Inequality is the byproduct of systems and structures -- intentional policies and ingrained prejudices -- that have over many decades tilted the scales in favor of some, while limiting opportunity for many others.
Here's what we can do: Attack inequality at its roots.
Thanks to the roadmap outlined in Thomas Piketty's bestseller "Capital in the Twenty-First Century
" or Joseph Stiglitz's recent report
on the importance of shared prosperity, we can identify the origins of inequality.
At the Ford Foundation, we have long sought to address the root causes of injustice. As we survey the state of justice, we see inequality as the biggest barrier to human dignity and economic opportunity.
We have affirmed that inequality extends far beyond the wealth gap. Inequality is political, social, and cultural in nature. It contributes to deficits in democracy and discrimination along racial, ethnic and gender lines. It is reflected in rising extremism, acute poverty, and even in the consequences of climate change.
While inequality varies by region, the underlying forces that increase inequality are remarkably constant. From Jakarta to Cairo, Rio de Janeiro to New York City, we found five consistent factors that contribute to inequality.
First is the pervasiveness of short-term thinking in markets. Market mechanisms that focus on profits in the short-term have huge long-term costs for our environment, health, and the potential for shared prosperity.
Second, we found that political institutions dominated by elite interests are significant drivers of inequality. In nearly every country, a small number of individuals and groups wield disproportionate power to shape public policies, while most people have far more limited access to influence. This imbalance undermines the promise of democracy and leads to a breakdown in social cohesion as people grow distrustful of government.
These first two factors contribute to a third: Broken social contracts. Today, a weak set of rights and responsibilities guides the relationships between workers and businesses, citizens and governments. The social fabric of our communities has been hollowed out by the lack of investment in public goods, public infrastructure, and the auctioning off of key natural resources for private benefit. This crumbling of the social contract means less upward mobility across the civic landscape.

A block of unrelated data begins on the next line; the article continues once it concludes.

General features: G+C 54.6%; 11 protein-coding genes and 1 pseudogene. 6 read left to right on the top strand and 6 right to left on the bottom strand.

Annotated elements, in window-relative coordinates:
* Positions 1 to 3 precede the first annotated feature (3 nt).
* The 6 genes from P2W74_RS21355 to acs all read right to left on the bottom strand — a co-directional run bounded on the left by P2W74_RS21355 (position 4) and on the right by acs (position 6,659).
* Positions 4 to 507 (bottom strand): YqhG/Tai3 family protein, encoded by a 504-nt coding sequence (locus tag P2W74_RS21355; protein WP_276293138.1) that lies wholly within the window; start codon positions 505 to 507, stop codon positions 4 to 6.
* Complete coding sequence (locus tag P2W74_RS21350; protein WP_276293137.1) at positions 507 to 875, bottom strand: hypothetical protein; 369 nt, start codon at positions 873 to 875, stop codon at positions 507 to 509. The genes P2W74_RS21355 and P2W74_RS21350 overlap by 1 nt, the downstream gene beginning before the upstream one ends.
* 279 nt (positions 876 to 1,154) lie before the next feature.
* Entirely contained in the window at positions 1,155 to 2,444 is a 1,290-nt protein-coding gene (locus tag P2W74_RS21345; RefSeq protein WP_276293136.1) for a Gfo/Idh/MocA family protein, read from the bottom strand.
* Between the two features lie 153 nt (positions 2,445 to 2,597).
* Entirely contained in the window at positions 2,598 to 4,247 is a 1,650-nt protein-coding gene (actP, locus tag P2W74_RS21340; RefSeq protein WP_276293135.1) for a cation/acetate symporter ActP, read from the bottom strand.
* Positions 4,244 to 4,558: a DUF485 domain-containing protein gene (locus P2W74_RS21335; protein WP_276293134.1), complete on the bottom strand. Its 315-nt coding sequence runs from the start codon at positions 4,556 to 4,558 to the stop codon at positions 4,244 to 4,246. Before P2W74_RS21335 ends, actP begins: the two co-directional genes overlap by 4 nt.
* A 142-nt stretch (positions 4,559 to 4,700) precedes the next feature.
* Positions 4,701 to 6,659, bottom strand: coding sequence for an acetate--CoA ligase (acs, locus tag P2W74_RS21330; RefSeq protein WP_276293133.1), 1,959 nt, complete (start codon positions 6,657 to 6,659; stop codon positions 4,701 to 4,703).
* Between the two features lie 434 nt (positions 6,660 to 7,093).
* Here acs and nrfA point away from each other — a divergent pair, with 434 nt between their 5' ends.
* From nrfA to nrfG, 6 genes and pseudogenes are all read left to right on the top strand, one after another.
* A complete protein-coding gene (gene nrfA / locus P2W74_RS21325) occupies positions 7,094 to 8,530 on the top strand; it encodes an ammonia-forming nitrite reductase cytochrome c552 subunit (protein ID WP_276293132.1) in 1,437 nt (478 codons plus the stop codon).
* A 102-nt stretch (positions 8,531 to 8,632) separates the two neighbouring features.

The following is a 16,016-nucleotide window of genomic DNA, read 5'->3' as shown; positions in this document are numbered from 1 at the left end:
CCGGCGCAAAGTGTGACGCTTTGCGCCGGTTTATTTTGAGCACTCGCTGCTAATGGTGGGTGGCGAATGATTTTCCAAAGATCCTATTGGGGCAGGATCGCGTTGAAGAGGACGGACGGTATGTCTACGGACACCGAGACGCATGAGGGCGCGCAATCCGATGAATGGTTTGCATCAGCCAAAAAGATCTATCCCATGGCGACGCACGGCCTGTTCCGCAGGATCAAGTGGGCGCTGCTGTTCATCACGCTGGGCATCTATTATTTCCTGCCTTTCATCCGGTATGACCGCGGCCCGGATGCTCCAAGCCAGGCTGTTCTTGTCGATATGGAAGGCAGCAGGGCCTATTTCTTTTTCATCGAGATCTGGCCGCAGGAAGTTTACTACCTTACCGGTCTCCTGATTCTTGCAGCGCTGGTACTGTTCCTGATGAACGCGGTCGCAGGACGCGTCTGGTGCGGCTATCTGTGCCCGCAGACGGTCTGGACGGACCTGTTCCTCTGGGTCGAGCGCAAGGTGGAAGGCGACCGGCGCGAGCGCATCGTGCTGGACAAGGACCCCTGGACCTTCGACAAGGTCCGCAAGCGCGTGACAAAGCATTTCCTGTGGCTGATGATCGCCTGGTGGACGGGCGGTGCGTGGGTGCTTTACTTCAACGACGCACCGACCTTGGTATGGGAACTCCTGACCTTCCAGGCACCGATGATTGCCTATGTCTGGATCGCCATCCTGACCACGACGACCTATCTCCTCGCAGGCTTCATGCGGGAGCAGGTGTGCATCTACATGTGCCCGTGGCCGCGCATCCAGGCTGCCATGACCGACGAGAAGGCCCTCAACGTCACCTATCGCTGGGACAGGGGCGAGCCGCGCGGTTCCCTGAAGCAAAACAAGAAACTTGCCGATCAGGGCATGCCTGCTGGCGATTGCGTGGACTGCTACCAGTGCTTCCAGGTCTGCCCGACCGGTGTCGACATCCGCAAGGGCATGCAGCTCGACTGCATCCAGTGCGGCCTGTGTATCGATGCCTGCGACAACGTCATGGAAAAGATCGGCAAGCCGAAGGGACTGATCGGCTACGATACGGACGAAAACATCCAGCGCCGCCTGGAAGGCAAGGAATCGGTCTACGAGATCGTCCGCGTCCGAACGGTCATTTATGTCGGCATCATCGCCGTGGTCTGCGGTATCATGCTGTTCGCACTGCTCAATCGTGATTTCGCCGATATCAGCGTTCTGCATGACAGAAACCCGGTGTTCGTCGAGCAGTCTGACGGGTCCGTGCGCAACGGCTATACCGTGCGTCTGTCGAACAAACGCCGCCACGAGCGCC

Fourth, there's discrimination. Women, indigenous people, LGBT, the poor, and racial and ethnic minorities lack equal status and full rights. This discrimination is embedded in our cultures and institutions, and it perpetuates biased policies.
And finally, we see dominant cultural narratives that undermine fairness, tolerance and inclusion. These narratives reinforce stereotypes in society, and play out in media coverage that stokes fear without understanding, or in school textbooks that gloss over some of the difficult truths of history. Combatting narratives of intolerance requires powerful counternarratives that embrace -- and truly celebrate -- diversity and inclusion.
By identifying what we see as inequality's five drivers, we encourage those working on any one of these issues to look more holistically, more systemically and more deeply at the solving the problem. We cannot focus solely on the economic piece of the puzzle, or look at racial or educational inequality in isolation. Doing so treats symptoms while ignoring the disease.
We believe in the possibilities of this holistic approach to embrace it within our organization. The Ford Foundation is re-organizing itself so that every issue that we work on will be interconnected. We will look for solutions to dismantle these drivers of inequality which reinforce each other in pernicious ways by putting people at the center and addressing causes at the structural level. Our efforts going forward will also support other institutions, individuals and ideas seeking to disrupt these interconnected drivers of inequality.
The stakes are high because we understand inequality to be global, pervasive, growing, and a central threat to social justice and human dignity.
Ultimately, it will take all of us, working together, across boundaries of geography, expertise, differences, and belief, to uproot inequality and plant a new tree that can grow into justice, once and for all.